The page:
The best AV receivers are life-changing: upgrading to one of our picks will completely transform the way you experience movies, TV drama, music and games, turning your big-screen TV into a full home cinema setup. Some of the very best AV receivers are serious hardware for serious setups, but you can also get something really special without necessarily having to spend enormous amounts of money.
What is an AV receiver? It's a device that handles all your audio and video and makes it go to the right place – so it decodes surround sound such as Dolby Atmos and sends the appropriate audio to each speaker and subwoofer, and it sends video to the appropriate output, most likely your big-screen TV or projector. In most cases it can decode more audio and video formats than your TV can, so for example your TV might not support Dolby Atmos but an AV receiver could add it to your home entertainment setup, taking care of the surround sound and letting the TV concentrate on the visuals.
Although there are plenty of stereo AV receivers designed to deliver two-channel audio, the best ones deliver surround sound to fill your entire room – and that means if you share your home with others you may need to get buy-in from the people you live with, as surround sound requires extra speakers at the rear as well as traditional speakers at the front. And if you're going for a Dolby Atmos system you'll also need speakers that fire upwards from the front to give you that all-important vertical audio.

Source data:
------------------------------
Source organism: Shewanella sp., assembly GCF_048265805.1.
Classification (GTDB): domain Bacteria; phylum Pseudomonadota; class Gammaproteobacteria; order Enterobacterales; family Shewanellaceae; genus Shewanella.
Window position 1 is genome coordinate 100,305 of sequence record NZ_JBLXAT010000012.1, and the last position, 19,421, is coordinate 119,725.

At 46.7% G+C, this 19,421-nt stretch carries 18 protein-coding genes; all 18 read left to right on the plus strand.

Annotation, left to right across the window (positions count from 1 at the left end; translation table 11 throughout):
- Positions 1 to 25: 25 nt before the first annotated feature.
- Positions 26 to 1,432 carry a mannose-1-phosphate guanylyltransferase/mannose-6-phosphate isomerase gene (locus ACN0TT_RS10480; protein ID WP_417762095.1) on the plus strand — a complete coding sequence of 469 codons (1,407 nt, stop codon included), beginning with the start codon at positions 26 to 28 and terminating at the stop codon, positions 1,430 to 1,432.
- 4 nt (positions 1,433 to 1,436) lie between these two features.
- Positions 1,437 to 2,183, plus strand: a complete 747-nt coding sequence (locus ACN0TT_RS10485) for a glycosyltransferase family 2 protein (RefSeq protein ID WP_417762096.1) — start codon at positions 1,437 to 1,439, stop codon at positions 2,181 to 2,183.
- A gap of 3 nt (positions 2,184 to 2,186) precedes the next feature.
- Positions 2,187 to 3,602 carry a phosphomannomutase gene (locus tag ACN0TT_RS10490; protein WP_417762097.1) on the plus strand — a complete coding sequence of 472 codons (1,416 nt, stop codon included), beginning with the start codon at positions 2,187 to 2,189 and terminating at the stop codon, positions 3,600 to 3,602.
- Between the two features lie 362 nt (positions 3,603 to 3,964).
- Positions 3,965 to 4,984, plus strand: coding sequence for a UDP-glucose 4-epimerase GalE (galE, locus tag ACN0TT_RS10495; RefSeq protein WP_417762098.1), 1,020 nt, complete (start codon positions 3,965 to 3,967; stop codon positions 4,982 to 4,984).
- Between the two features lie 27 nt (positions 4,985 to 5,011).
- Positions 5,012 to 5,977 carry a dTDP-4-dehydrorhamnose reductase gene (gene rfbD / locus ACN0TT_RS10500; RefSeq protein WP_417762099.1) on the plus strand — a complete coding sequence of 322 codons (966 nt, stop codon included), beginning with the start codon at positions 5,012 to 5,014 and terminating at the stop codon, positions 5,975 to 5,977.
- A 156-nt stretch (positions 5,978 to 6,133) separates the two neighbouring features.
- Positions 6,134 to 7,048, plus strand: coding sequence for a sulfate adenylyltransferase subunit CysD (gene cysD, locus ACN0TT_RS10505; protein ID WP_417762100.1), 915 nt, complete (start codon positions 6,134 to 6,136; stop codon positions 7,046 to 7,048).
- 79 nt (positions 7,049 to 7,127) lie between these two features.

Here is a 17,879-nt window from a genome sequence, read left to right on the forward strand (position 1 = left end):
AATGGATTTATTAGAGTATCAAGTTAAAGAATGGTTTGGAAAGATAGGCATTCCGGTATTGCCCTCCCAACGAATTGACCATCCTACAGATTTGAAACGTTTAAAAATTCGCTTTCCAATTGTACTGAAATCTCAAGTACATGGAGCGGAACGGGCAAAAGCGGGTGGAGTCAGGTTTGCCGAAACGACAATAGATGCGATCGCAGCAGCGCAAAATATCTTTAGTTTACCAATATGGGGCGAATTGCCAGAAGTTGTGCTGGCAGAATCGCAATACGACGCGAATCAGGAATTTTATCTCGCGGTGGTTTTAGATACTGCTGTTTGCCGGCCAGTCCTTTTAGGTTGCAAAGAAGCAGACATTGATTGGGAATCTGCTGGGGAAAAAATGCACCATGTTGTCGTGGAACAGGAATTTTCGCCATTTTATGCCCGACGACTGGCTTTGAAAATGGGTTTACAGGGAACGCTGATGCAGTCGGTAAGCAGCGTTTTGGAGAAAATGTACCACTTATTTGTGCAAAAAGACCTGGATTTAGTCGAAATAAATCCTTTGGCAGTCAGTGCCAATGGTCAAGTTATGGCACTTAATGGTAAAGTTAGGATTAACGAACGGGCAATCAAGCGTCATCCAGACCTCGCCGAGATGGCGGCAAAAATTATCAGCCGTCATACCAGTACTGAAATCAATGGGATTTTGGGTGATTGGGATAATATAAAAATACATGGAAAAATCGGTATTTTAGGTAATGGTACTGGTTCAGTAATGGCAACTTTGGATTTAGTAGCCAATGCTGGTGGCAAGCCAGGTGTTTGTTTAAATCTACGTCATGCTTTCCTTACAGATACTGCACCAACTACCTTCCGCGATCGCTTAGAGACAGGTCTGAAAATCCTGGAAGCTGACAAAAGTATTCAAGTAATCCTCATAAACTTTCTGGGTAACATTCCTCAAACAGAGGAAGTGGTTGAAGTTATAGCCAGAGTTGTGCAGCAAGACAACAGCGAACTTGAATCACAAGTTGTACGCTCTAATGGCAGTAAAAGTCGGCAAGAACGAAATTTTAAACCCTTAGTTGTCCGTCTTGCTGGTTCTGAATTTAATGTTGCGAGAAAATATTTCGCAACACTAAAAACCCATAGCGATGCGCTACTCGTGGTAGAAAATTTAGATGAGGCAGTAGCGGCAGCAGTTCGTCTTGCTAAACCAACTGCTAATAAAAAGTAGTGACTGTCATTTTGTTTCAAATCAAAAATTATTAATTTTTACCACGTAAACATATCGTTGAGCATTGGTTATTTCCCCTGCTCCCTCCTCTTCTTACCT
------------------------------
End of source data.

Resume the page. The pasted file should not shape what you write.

In addition to the price, there are a few other things to think about. The first and most important thing is to decide not just what you want your AV receiver to do now, but what you might want it to do in the future – so you might have a 5.1 speaker setup already, but it's wise to get an AV receiver that also supports Dolby Atmos so you can upgrade your speaker setup later. Similarly you might only need two HDMI ports now, but you might need more in the not too distant future.
Once you've decided on the big stuff, you can get into the details: the audio formats the AV receiver supports, whether it's compatible with next-gen gaming features, what kind of room calibration features it offers and so on. As with anything technical there's a lot of specifications to look at, but it's actually pretty simple when you know what you're looking for – and this guide is here to help you with exactly that.
If you're considering a new AV receiver as part of a wider home entertainment upgrade, we've also put together a guide to the best TVs – and if you want a simpler sound solution, we've also created a guide to the best soundbars for an instant audio upgrade.
What is the best AV receiver?
The Denon AVC-X3700H might not be the cheapest option, but no other AV receiver gives you this much bang for your buck. Put simply – it has the lot.
It can decode Dolby Atmos, DTS:X and IMAX Enhanced. It sports nine built-in channels of amplification, but can process up to eleven. It also has the latest HDMI 2.1 specs such as 8K/60Hz, 4K/120Hz, dynamic HDR, VRR, ALLM, and eARC support.